For the vast majority of Chris Van Zeyl’s nine-year CFL career, locker room clean out day has been one of the worst of the season.
It usually comes on the heels of some heartbreaking playoff loss or, even worse, a woeful campaign in which the post-season wasn’t even part of the equation. There are goodbyes to teammates that won’t be back due to the inevitable churn of football, a general sense of a job unfinished.
But not this year.
Instead, Van Zeyl and his Toronto Argonaut teammates wrapped up their 2017 CFL season in the best way possible: with a Grey Cup championship. Apparently, it’s easier to stop playing football when there is no more football left to be played.
“I keep playing back moments from the game and what happened after, being there with my family in the snow with confetti…it was just amazing.” said Van Zeyl, an all-star at offensive tackle this season. “My wife put it pretty well, she said ‘no sad days this year.'”
While the mood wasn’t exactly festive at the old Don Bosco Catholic Secondary School in Etobicoke that the Argos now use as their locker room and base of football operations – everybody looks pretty worn out from two full days of celebrating – there were plenty of smiling faces and bro hugs to go around.
There is, however, lots of uncertainty surrounding the club, starting with the status of quarterback Ricky Ray. It sounds like the euphoria is starting to wear off for the 38-year-old pivot as he begins to ponder his future in the game. He’s set to become a free agent in February and pondering retirement.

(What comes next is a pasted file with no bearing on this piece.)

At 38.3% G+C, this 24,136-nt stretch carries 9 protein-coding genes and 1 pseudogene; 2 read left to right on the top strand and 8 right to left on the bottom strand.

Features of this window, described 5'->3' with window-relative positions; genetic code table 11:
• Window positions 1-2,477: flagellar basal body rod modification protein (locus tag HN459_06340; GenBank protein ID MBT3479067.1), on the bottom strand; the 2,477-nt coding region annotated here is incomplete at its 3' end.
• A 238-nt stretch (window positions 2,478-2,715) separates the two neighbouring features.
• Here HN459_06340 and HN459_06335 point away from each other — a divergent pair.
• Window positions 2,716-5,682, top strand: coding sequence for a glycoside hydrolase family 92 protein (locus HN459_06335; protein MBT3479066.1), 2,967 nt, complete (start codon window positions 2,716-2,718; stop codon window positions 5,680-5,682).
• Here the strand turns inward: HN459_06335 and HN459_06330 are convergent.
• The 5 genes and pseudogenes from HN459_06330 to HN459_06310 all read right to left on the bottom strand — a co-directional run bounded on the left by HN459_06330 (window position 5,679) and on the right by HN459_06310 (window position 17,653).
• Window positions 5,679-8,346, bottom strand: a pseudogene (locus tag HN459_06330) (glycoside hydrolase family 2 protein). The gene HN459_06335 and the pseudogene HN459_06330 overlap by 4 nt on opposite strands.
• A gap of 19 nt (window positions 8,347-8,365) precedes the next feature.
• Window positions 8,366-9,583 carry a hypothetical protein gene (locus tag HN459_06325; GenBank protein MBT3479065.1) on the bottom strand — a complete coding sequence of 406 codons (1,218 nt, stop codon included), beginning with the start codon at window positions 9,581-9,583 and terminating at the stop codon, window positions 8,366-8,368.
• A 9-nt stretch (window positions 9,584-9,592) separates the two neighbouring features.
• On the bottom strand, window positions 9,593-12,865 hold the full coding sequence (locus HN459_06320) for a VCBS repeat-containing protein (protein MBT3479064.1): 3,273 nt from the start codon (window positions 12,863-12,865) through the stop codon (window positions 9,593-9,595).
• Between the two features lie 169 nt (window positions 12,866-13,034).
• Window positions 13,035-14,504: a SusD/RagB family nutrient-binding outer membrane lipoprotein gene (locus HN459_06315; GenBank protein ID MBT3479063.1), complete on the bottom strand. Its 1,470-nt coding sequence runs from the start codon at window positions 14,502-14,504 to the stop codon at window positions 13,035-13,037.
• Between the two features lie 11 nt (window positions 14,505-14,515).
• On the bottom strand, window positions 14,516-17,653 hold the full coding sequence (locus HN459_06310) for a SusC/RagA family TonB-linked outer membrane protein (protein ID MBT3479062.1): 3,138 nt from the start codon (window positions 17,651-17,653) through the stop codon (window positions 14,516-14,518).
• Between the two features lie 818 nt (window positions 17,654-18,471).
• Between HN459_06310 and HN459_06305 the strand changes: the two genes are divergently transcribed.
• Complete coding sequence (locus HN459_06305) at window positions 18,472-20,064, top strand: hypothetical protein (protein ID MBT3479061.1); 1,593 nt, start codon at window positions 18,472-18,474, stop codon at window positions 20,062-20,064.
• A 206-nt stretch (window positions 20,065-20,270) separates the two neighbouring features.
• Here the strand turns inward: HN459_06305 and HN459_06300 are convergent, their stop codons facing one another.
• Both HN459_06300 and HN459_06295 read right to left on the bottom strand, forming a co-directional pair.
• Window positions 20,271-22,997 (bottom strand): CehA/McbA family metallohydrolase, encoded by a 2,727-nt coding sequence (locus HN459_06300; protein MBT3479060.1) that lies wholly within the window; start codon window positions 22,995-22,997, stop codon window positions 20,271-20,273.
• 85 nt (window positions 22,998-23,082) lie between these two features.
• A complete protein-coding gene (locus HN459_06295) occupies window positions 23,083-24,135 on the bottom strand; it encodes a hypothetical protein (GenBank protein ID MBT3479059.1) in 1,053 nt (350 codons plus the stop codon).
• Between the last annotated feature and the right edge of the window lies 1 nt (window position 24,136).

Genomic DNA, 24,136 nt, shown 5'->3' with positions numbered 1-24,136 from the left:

“It’s been an awesome few days but it’s starting to fade a little bit,” Ray said. “Yeah, I’m seriously thinking about what my future is going to be.”
With a fourth Grey Cup ring – the most of any starting quarterback in CFL history – there would seem to be very little left to prove for the sure-fire Hall-of-Famer. Ray said there’s an appeal to going out a Grey Cup champion as Redblacks quarterback Henry Burris did last year.
“There’s still a lot to accomplish but what is going to make it tougher is the year that we had, the finish that we had, that feeling that you’re at the top of the mountain,” he said. “Being able to have this as my last memory of playing, it’s going to make it more difficult.”
The crowd at Tuesday’s Grey Cup celebration in Nathan Phillip’s Square chanted “one more year” during Ray’s speech to which he responded, “why not two?” But a day later he said he was only joking.
“I was just kidding around. No hidden meaning,” he said.
General manager Jim Popp said he hasn’t opened discussions with any of the team’s pending free agents, a list that also includes linebacker Bear Woods as well as receivers S.J. Green and Grey Cup MVP DeVier Posey. Ray is clearly a priority but Popp says he won’t be pressuring him to make a decision.
“He should go home, he should relax, he should be with his family and be adamant he wants to play and then we’ll move from there,” Popp said. “Our view is he’s our quarterback and we want him back, expect him back until we hear something different.”
Just a few days into the off-season, Ray says there isn’t a timetable to make a decision.
“Going off last year’s experience, I knew before the end of the [calendar] year. It’s going to come down to how I feel,” Ray said. “It’s just going to be a gut feeling. One day I’m just going to know what my decision is going to be and I’ll just roll with it.”
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